Figure 4 A demonstrates the normal location and relationship of the lower lateral cartilage (colored in red) and the septum (colored in light yellow).The lower laterals refer to a pair of C-shaped structures that are normally attached to the front end of the septum. The position and contour of the lower lateralsdictate how the overlying skin, and thus the tip of the nose, will appear.
If the attachment of the lower laterals to the septum is loose, the tip will appear to hang down off of the nose like in our current example (See Figures 4B and 5).In addition, an excessively long nasal septum can contribute to the appearance of ptosis (See Figure 3C). When this occurs the attachment of the lower laterals is stable, however, it is being held ‘down’ by the septum causing the tip to look like it is hanging off the rest of the nose.
So how do we address ptosis of the nasal tip? In most rhinoplasty patients this requires repositioning of the lower laterals and possibly shortening of an elongated septum. Although this can be sometimes performed successfully with a closed rhinoplasty approach, I prefer to do this through an open rhinoplasty approach since this affords me greatest control of the cartilage shape and position.
Repositioning the lower lateral cartilage relies on an understanding of what is termed the ‘tripod theory’ in rhinoplasty. The tripod theory (Figure 6) draws a comparison between a photographer’s tripodand the two lower lateral cartilages of the nasal tip. In this analogy, the two lower laterals are assumed to be fused together in the middle. The lateral wings on each side (blue lines) and the fused central cartilage (red line) form the actual tripod. Each of the three legs is fixated (yellow circles) much like a real tripod would be stabilized flat on the ground.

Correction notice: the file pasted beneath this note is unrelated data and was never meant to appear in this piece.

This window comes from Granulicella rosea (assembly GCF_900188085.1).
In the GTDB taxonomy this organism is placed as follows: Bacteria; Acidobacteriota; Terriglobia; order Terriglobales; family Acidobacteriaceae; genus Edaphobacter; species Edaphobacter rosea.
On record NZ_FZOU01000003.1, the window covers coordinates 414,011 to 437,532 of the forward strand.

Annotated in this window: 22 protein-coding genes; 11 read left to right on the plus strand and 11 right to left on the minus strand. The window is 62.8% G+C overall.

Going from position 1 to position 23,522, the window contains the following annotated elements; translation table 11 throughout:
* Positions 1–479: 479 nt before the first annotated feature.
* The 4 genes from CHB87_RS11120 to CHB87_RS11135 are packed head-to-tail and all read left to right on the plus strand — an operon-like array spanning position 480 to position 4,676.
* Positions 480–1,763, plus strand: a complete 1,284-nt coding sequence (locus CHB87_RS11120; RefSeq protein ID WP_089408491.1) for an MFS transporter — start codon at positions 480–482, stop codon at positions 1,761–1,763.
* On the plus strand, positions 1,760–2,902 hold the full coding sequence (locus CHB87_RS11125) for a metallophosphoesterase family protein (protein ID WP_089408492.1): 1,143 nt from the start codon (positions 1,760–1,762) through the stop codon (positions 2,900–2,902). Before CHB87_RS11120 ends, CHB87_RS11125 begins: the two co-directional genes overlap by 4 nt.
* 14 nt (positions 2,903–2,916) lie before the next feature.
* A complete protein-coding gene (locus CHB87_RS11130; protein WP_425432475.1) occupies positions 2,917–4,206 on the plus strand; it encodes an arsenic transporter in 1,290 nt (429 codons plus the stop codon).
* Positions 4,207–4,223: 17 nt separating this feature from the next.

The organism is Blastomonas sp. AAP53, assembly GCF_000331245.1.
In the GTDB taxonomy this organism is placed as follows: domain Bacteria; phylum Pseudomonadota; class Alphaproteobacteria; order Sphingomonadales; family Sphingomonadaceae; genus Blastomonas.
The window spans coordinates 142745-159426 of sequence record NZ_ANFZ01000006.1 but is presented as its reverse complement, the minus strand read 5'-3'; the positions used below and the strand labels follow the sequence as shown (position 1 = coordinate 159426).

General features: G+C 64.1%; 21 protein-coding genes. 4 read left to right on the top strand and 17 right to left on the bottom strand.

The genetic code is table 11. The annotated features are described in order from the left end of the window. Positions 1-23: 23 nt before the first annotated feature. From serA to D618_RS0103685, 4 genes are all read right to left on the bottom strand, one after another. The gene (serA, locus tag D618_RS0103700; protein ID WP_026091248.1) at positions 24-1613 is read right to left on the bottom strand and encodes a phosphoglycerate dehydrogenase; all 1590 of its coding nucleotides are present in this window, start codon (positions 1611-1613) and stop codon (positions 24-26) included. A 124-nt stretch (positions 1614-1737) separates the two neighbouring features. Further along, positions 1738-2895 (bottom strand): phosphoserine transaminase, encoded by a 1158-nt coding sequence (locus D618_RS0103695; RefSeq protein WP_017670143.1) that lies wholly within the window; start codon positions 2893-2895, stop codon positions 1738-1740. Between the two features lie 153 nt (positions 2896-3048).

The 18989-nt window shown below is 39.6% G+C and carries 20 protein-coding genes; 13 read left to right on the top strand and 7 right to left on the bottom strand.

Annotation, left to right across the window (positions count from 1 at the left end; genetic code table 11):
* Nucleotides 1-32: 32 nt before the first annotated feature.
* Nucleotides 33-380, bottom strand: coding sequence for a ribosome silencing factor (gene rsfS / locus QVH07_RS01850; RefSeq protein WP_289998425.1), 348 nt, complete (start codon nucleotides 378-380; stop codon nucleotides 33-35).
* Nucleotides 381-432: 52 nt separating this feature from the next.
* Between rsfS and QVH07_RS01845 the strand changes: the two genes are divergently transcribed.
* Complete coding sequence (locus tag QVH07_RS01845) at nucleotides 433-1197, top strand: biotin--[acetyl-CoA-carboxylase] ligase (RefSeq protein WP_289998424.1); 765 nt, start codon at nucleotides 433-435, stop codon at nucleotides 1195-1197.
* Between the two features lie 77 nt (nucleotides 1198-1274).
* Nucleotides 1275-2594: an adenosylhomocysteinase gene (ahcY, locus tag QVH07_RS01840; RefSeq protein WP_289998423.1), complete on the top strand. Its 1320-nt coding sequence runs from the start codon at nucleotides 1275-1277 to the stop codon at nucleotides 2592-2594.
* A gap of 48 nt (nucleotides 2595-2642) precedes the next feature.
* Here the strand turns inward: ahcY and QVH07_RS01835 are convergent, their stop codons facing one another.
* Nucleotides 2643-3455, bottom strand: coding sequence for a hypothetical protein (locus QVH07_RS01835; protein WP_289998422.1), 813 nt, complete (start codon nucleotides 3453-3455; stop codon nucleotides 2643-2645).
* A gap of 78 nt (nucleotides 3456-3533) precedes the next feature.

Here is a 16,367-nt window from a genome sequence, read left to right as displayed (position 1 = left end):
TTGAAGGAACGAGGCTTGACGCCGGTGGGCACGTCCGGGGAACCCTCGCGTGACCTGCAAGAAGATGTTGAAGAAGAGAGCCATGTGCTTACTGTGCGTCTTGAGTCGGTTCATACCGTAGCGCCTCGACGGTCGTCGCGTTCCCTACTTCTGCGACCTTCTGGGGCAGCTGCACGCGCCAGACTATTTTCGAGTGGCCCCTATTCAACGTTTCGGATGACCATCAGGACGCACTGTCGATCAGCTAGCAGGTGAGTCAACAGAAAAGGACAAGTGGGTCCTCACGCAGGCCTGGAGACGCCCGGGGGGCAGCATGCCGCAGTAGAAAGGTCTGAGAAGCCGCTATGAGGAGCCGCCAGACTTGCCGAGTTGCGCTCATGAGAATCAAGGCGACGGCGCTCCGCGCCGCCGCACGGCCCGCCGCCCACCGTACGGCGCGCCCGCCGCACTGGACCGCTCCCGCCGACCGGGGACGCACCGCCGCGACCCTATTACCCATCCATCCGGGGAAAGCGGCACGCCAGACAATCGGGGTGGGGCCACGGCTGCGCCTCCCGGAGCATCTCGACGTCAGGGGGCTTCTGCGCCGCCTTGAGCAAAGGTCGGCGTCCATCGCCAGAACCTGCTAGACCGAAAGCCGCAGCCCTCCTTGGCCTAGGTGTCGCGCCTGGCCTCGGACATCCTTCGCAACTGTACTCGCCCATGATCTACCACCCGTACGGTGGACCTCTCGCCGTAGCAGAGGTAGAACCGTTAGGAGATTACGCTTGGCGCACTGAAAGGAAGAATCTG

One reliable way to lift a ptotic tip is to shorten both lateral legs as diagrammed in Figure 7. By cutting this segment of cartilage on each side and overlapping the pieces(without changing the fixation points) you can see how this changes the shape of the tripod. Effectively this helps to pull or raise the tip to a new position. The alternative method involves completely mobilizing the tripod (both lower lateral cartilages) from the fixation points and rotating the entire tripod unit as one.In addition to both of these techniques, it is sometimes necessary to shorten the anterior, or front, edge of the septum. Regardless of what method is chosen, the goal is accomplished in terms of lifting a ptotic nasal tip to a more appropriate position.
Figures 8-11 are before and after photos demonstrating correction of a ptotic nasal tip using an open rhinoplasty approach.These photos represent stable changes nearly one year out from rhinoplasty surgery. Notice in Figure 10 the change in her nasolabial angle from being less than 90 degrees before surgery to between 100-105 degrees following surgery. Also note how her nose no longer points downwards and she by no means has anything that resembles a hook deformity any longer. Although I also corrected a dorsal hump deformity and deprojected her tip (bringing it closer to the face), correction of her ptosis was one of the main efforts of her surgery.